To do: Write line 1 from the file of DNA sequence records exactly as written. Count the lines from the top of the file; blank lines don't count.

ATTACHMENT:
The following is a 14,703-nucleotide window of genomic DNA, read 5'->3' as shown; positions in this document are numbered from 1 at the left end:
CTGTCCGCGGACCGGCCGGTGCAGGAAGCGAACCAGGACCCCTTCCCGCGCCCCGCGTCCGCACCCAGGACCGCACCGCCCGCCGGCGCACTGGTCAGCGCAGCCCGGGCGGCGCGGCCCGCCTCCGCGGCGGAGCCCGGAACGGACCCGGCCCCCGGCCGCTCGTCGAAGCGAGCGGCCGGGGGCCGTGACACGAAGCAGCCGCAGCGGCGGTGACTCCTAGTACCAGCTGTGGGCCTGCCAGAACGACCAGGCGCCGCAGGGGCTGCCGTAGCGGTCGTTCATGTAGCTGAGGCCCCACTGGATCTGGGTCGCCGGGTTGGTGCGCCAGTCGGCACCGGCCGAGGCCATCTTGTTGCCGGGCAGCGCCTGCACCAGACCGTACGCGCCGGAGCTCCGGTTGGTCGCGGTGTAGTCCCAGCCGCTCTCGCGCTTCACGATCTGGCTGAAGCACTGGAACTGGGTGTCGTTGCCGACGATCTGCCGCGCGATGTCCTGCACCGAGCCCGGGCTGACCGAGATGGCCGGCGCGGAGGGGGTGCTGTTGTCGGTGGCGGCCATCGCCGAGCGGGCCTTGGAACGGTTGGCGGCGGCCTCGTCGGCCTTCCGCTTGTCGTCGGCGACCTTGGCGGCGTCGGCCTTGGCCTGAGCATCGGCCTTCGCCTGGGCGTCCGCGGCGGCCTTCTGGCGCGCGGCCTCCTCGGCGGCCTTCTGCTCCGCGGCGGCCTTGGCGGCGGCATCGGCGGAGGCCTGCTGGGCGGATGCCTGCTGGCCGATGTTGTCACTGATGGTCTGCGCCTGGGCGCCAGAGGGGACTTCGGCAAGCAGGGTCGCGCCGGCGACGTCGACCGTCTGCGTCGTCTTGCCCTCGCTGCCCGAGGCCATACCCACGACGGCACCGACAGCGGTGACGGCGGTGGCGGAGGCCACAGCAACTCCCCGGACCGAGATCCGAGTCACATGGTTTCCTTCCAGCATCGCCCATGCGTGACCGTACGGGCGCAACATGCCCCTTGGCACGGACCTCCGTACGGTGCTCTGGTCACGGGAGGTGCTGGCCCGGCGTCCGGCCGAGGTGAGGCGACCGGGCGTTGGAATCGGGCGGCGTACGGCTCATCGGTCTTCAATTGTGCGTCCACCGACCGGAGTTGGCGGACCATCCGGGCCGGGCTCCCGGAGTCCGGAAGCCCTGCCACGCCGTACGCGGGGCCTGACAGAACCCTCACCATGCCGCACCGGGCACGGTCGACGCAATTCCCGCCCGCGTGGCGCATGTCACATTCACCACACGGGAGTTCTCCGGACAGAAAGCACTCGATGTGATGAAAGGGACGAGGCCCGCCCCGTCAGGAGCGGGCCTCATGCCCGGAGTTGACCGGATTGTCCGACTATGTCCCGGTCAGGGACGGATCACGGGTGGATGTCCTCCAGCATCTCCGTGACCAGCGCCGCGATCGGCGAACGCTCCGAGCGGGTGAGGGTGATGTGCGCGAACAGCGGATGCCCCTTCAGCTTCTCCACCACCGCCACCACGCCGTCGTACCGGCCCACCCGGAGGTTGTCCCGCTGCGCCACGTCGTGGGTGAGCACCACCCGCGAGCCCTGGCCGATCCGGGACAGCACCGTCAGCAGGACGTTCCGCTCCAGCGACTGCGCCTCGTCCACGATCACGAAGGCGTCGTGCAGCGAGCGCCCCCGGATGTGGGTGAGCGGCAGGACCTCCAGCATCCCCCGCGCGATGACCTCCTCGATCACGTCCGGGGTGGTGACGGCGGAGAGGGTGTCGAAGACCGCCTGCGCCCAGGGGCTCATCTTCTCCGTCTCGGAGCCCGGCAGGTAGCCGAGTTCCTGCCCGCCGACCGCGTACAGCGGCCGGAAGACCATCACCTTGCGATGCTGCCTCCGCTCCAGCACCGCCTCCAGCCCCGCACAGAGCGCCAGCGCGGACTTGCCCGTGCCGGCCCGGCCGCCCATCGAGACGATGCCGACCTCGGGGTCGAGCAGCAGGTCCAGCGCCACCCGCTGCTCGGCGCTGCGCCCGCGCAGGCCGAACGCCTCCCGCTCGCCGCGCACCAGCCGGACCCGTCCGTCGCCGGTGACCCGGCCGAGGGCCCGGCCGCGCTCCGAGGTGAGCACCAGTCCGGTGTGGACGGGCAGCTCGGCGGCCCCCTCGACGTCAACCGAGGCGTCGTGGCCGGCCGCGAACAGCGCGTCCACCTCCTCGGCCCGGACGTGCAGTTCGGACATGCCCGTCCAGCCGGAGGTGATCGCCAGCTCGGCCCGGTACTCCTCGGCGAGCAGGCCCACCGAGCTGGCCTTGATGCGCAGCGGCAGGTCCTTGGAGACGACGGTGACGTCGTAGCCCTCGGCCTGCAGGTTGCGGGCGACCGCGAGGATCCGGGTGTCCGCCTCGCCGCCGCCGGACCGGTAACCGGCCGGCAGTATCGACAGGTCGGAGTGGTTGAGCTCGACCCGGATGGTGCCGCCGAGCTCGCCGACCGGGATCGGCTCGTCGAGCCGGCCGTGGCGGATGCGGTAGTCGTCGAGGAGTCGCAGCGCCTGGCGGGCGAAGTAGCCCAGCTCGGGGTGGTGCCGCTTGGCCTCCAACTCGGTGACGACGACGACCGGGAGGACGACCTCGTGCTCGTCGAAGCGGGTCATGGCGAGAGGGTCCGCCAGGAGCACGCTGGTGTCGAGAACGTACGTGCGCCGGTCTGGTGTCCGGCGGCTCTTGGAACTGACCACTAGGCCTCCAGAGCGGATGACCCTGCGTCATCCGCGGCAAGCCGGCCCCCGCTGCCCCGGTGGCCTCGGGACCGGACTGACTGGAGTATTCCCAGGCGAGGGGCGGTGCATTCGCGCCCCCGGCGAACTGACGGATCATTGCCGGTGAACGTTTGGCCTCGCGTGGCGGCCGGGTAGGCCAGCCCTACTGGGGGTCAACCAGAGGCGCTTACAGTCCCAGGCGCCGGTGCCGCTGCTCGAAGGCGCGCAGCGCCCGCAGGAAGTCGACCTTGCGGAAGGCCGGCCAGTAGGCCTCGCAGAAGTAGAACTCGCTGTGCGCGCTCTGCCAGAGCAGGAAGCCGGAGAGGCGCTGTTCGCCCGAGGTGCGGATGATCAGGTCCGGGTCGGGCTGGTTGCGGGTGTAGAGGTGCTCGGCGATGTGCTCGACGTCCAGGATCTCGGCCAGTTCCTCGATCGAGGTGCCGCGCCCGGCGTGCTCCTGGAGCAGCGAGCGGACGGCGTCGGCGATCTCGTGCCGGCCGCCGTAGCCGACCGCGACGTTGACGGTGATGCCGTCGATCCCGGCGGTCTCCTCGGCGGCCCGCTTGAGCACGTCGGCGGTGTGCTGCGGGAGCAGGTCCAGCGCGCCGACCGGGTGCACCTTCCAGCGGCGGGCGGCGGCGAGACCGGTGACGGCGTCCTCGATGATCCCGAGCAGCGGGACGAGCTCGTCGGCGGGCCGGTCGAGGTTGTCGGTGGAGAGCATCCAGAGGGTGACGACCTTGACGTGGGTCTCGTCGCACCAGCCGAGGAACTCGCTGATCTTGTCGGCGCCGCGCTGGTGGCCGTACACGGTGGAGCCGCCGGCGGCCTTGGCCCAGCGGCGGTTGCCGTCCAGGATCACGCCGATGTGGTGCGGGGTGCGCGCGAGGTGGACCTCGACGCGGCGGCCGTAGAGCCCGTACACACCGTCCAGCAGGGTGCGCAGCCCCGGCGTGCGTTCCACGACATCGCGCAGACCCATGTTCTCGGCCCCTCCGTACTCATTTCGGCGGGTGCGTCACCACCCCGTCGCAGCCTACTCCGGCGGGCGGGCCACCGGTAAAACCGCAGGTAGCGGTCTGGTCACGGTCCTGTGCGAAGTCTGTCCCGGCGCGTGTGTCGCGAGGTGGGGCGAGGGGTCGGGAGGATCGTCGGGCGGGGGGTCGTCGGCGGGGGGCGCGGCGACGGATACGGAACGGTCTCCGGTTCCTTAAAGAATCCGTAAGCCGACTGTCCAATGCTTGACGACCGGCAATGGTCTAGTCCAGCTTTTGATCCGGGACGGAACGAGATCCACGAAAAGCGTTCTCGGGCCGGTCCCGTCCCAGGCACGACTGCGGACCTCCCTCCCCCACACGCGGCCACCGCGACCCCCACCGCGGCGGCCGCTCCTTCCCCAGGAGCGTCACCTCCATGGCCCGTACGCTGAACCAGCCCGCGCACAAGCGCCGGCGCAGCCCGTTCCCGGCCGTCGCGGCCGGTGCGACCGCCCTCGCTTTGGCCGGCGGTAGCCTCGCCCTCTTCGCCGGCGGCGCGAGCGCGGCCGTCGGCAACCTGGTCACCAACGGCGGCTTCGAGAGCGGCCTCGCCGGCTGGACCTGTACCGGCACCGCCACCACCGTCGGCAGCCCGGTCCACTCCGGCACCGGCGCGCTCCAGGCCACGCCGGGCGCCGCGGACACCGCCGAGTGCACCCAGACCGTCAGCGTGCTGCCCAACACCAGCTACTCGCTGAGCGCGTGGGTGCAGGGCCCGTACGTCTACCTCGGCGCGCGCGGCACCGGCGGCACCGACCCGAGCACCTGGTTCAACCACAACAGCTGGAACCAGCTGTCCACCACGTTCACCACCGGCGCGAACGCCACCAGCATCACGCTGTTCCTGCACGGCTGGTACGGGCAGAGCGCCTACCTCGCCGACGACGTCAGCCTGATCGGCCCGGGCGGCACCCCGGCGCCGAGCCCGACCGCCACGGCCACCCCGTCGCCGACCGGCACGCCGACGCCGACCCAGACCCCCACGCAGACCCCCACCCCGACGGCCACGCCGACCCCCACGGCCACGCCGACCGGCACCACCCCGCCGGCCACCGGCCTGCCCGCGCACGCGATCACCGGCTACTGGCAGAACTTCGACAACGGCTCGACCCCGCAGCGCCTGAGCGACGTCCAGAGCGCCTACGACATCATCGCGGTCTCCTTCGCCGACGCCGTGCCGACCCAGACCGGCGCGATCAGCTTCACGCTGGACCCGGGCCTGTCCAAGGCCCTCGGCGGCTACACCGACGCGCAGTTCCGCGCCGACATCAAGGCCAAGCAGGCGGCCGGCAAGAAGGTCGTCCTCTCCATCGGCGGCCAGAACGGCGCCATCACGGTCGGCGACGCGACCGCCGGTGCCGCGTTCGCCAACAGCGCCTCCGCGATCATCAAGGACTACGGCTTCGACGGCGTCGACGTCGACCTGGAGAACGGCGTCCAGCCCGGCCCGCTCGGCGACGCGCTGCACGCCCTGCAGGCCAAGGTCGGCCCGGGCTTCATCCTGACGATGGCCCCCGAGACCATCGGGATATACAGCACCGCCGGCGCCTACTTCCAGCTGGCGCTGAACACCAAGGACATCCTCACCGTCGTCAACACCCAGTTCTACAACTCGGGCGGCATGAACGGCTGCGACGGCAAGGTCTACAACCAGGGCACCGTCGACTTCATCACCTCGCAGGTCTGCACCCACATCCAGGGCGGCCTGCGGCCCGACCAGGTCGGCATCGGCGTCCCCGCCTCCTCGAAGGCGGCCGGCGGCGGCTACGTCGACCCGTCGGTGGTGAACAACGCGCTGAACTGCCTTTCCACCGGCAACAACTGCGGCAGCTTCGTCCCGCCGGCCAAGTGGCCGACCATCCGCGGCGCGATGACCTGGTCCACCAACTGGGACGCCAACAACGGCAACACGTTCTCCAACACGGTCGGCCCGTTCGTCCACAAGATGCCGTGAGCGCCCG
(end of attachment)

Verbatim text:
The following is a 14,703-nucleotide window of genomic DNA, read 5'->3' as shown; positions in this document are numbered from 1 at the left end: